Mountain Pine Beetle, Western Root Disease and Dwarf Mistletoe: extensions for FVS/Prognosis

Mountain Pine Beetle

ESSA, in cooperation with scientists and others of the USFS, spent several years developing the Westwide Pine Beetle Model (WWPBM), which simulates the impact of mountain pine beetle (Dendroctonus ponderosae Hopkins), western pine beetle (Dendroctonus brevicomis LeConte), and Ips spp. on western pine tree species.

The model is a multi-stand, landscape-level model and operates as an extension of the FVS/Prognosis stand projection model coupled with the multi-stand FVS Parallel Processing Extension (PPE).



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The Western Root Disease Model (WRDM)

This extension to FVS/Prognosis is a non-spatial model that simulates the impacts of Armillaria mellea, Phellinus weiri, and S- and P-type Annosus on the growth and mortality of trees in a stand.

Stand and disease management options, such as clear cuts, partial cutting, planting, stumping, or borax application can affect the spread of the infection. The model simulates the spread of disease patches (“centers”) within the stand. The impact of the disease in the stand is highly dependent on the species composition of the stand, as well as the size and density of the trees, as each tree species reacts differently to infection; some species, such as Douglas-fir, are highly susceptible while others are immune.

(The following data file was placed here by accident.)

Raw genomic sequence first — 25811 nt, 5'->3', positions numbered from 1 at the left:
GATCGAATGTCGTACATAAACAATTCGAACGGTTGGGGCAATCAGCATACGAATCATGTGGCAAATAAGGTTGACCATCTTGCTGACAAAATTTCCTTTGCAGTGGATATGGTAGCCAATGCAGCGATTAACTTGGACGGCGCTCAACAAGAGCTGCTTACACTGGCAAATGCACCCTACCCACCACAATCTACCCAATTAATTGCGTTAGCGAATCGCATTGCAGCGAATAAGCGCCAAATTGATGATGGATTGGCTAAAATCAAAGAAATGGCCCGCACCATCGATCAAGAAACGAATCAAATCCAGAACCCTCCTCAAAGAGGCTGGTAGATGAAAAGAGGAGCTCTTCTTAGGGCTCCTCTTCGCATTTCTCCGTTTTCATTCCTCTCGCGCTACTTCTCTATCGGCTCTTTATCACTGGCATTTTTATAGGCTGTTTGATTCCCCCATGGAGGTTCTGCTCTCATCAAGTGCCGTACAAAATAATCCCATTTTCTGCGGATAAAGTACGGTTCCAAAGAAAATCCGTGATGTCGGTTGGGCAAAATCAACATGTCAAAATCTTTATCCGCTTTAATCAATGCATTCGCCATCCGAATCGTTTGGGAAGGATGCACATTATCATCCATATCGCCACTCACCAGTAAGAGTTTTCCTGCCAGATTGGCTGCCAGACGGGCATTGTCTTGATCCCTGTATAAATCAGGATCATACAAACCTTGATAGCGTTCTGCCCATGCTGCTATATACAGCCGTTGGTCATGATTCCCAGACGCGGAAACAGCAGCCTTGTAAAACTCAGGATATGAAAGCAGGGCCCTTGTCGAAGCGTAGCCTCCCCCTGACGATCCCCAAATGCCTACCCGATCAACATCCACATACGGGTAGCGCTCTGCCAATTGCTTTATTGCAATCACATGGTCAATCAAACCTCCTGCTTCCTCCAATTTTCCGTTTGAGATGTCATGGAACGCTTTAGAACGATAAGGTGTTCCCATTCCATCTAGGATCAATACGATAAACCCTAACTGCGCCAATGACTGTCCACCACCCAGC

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Dwarf Mistletoe Model

In collaboration with scientists from the USDA Forest Service we developed a spatial statistical model of dwarf mistletoe spread and intensification, linking the model to the Dwarf Mistletoe Model extension of the Forest Vegetation Simulator.





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